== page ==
Laryngopharyngeal Reflux (LPR) should be considered as part of extraesophageal reflux (EER). This reflux involves respiratory structures other than, or in addition to, the oesophagus. A new medical device for the treatment of gastric reflux, including LPR, has been launched in Italy: Marial®. Therefore, the aim of the present survey was to analyse the prescriptive behaviour both considering the past or current treatments and clinical features during a specialist routine visit. The current survey was conducted in 86 Otorhinolaryngological centers, distributed in all of Italy. Globally, 4.418 subjects [47% males and 53% females, 50.1 (14.5) years-of-age] were visited. The visits included laryngoscopy, Reflux Finding Score (RFS) and Reflux Symptom Index (RSI) questionnaires. The total RSI median score was 15 (12-19) and the total median RFS value was 10 (8-12). Interestingly, a significant change in the new drug prescription was observed (p<0.0001): over two-third of patients (67%) received Marial® as monotherapy, whereas PPI plus add-on were prescribed to almost one-third of the patients. PPI alone was prescribed in less than 1%. In conclusion, LPR is a common disorder characterized by typical signs and symptoms; LPR patients may be correctly identified and scored by evidence-based criteria. In addition, the present survey reported that LPR treatment has been considerably changed by the introduction of a new medical device.
As LPR diagnostic work-up is complex in the absence of a definitive gold standard diagnostic test, patient symptoms have become a primary method to identify those with LPR. In this regard, Reflux Symptom Index (RSI) is a reliable self-administered questionnaire useful also to monitor changes after treatment. An Italian survey on patients with LPR evaluated the effect of treatments for LPR that were prescribed in a real-world setting, such as Otolaryngological clinics. In this part of the survey, 1,680 subjects [45.2% males, 54.8% females, 50.4 (14.7) years] were visited in the 86 Italian ORL centers. About 70% of patients were treated with Marial® alone, 27% with PPI plus add-on. RSI change assessment was the primary outcome. Both therapeutic options significantly (p<0.0001) reduced RSI score interestingly since the second week. The inter-group comparison demonstrated the Marial® monotherapy induced a greater reduction of RSI than PPI plus add-on since the second week. In conclusion, the present survey reported that a new medical device (Marial®) may be considered a valid option for the treatment of LPR.
LaryngoPharyngeal Reflux (LPR) is characterized by symptoms, signs, and/or tissue damage resulting from the aggression of the gastrointestinal contents in the upper airways. The Reflux Finding Score (RFS) assesses the laryngeal signs through laryngoscopy. The Reflux Symptom Index (RSI) scores the LPR symptoms. The objective of this real-world study was to compare RFS with RSI in a cohort of Italian LPR patients. Globally, 3932 patients with LPR were evaluated and RFS and RSI were assessed in all subjects. A moderate correlation was found between RSI and RFS (r=0.484, p< 0.0001). In conclusion, the RSI and RFS can easily be included in the LPR work-up as objective and consistent parameters, with low cost and high practicality. Based on these clinical outcomes, the specialist can easily use these tests in clinical practice.
Gastroesophageal reflux (GER) is a normal physiological process that usually happens after eating in healthy infants, children, young people and adults. In contrast, gastroesophageal reflux disease (GERD) occurs when the effect of GER leads to symptoms severe enough to merit medical treatment. In clinical practice, it is difficult to differentiate between GER and GERD, and health professionals and families use the terms interchangeably alike. There is no simple, reliable and accurate diagnostic test to confirm whether the condition is GER or GERD, and this in turn affects research and clinical decisions (1-6). Furthermore, the term GERD covers a number of specific conditions that have different effects and present in different ways. This makes it difficult to identify the person who genuinely has GERD, and to estimate the real prevalence and burden of the problem.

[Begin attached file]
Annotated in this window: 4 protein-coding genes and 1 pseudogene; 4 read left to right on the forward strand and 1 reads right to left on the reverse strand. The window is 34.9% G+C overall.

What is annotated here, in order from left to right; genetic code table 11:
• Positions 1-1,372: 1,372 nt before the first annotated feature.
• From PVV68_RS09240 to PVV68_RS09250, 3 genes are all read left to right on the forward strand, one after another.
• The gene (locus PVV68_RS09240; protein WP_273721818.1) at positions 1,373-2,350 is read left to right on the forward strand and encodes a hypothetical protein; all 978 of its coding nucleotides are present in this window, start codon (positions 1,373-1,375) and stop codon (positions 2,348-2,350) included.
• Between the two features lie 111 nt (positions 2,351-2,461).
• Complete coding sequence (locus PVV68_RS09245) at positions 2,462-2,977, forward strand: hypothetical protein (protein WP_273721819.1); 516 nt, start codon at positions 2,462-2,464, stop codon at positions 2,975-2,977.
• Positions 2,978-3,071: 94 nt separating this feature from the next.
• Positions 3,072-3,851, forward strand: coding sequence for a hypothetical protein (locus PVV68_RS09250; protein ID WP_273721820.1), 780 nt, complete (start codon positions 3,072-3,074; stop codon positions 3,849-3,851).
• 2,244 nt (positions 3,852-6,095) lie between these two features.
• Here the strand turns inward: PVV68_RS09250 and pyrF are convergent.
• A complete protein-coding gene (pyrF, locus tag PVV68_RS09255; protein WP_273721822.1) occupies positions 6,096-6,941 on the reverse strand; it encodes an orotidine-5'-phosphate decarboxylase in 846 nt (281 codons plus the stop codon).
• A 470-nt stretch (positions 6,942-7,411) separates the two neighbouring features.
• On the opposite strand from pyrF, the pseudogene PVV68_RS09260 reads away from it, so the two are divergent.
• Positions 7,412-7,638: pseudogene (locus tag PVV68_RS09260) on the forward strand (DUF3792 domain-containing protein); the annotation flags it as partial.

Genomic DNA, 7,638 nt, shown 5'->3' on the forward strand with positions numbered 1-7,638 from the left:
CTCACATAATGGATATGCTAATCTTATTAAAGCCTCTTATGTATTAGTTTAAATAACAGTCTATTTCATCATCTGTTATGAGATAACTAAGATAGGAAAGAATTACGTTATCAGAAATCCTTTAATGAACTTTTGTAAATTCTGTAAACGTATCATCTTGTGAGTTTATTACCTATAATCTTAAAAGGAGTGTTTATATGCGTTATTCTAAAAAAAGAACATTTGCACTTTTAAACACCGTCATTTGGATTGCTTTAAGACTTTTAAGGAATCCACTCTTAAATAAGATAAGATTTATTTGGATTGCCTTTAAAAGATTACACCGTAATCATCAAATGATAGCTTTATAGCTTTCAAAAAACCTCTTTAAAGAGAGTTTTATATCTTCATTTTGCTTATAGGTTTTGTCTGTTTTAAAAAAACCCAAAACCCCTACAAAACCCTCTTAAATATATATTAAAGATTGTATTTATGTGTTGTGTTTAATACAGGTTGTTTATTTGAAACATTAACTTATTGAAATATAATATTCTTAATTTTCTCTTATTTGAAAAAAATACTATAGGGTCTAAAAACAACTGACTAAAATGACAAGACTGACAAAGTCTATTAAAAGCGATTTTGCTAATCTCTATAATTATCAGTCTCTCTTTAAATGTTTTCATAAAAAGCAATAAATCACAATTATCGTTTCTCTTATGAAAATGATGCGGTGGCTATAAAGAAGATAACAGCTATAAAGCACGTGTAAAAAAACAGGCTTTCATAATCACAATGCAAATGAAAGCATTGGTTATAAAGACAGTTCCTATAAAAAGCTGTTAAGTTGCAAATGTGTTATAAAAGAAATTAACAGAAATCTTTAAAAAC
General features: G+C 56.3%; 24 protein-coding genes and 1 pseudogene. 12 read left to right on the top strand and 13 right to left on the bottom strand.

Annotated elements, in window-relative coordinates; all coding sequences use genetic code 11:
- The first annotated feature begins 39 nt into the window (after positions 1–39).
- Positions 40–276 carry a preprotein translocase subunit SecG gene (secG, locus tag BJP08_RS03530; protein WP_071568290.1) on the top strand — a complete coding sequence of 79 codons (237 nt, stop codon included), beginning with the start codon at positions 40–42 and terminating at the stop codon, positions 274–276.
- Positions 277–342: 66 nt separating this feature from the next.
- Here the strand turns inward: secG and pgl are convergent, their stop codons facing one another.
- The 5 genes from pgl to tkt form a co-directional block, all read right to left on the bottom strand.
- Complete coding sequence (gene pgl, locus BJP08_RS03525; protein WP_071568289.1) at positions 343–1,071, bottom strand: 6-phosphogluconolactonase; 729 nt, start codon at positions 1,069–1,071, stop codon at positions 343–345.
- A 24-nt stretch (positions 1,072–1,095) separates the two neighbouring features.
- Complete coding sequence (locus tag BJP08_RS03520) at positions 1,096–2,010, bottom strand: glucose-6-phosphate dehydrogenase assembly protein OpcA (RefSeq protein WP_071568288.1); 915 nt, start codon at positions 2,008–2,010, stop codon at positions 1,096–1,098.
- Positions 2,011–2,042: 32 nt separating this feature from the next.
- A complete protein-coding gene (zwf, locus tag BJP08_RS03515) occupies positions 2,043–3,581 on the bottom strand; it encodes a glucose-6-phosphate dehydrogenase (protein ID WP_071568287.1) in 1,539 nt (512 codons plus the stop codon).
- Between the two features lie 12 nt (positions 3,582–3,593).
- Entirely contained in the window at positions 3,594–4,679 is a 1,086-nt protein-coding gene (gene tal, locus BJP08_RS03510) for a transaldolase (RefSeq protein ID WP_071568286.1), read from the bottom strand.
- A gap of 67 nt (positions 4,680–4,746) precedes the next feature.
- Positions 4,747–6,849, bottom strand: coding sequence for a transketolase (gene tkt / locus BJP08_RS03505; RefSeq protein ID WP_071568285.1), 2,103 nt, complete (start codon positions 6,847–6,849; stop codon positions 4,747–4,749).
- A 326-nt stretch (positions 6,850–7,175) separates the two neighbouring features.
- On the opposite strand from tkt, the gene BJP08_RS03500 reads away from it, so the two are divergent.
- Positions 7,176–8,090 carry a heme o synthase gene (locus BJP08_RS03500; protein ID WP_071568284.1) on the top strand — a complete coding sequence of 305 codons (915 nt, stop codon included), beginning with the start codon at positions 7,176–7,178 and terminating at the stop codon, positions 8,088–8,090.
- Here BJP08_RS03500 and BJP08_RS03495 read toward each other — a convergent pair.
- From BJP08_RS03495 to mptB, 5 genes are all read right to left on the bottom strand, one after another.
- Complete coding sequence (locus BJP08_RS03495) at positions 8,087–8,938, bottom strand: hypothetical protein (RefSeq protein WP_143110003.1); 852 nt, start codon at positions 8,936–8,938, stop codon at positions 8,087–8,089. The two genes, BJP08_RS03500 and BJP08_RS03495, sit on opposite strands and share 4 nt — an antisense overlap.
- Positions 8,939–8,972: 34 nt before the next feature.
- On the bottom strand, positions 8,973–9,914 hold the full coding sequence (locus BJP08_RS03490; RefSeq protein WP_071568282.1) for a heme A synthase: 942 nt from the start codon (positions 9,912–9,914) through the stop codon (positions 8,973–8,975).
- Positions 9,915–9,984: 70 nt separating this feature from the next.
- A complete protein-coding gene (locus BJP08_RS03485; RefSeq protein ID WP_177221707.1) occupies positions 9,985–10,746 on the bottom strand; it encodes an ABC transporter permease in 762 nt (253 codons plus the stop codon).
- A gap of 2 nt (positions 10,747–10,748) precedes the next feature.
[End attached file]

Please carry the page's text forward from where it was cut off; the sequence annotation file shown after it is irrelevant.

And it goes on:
Postnasal drip (PND)-related cough is a very common symptom in patients with upper respiratory tract infections (URTIs). At present, there is not a standard treatment for postnasal drip and postnasal drip-related cough. The aim of this pilot study was to evaluate the efficacy of a specific salso-bromoiodine thermal water containing hyaluronic acid and grapefruit seed extract (SBI-H-GSE) comparing it with a normal saline solution in children with URTIs who refer PND-related symptoms. The study was randomized, single-blind, and controlled. Study group (75 children) was treated with SBI-HGSE and control group (65 children) was treated with a normal saline solution; both compounds were administered by nasal nebulization with Rinowash nasal douche twice/day for 10 days a month for 3 consecutive months. Parent Cough-Specific Quality of Life questionnaire (PC-QOL) average score, the prevalence of symptoms and signs related to post-nasal drip, nasal mucociliary transport time (NMTT), duration and number of URTI episodes, antibiotic usage and days of absence from school were evaluated at baseline and after treatment. SBI-H-GSE therapy shows better and statistically significant trend after treatment when compared to control group for PC-QOL average score (p=0.011), NMTT (p=0.047), symptoms and signs related to post-nasal drip (all p<0.005, except for the cobblestone appearance of the mucosa), duration (in days) with URTI symptoms (p=0.023) and a usage of antibiotic therapy (p=0.011). The current randomized-controlled pilot study demonstrated that SBI-H-GSE solution was effective in the treatment of children with URTIs who refer PND-related symptoms.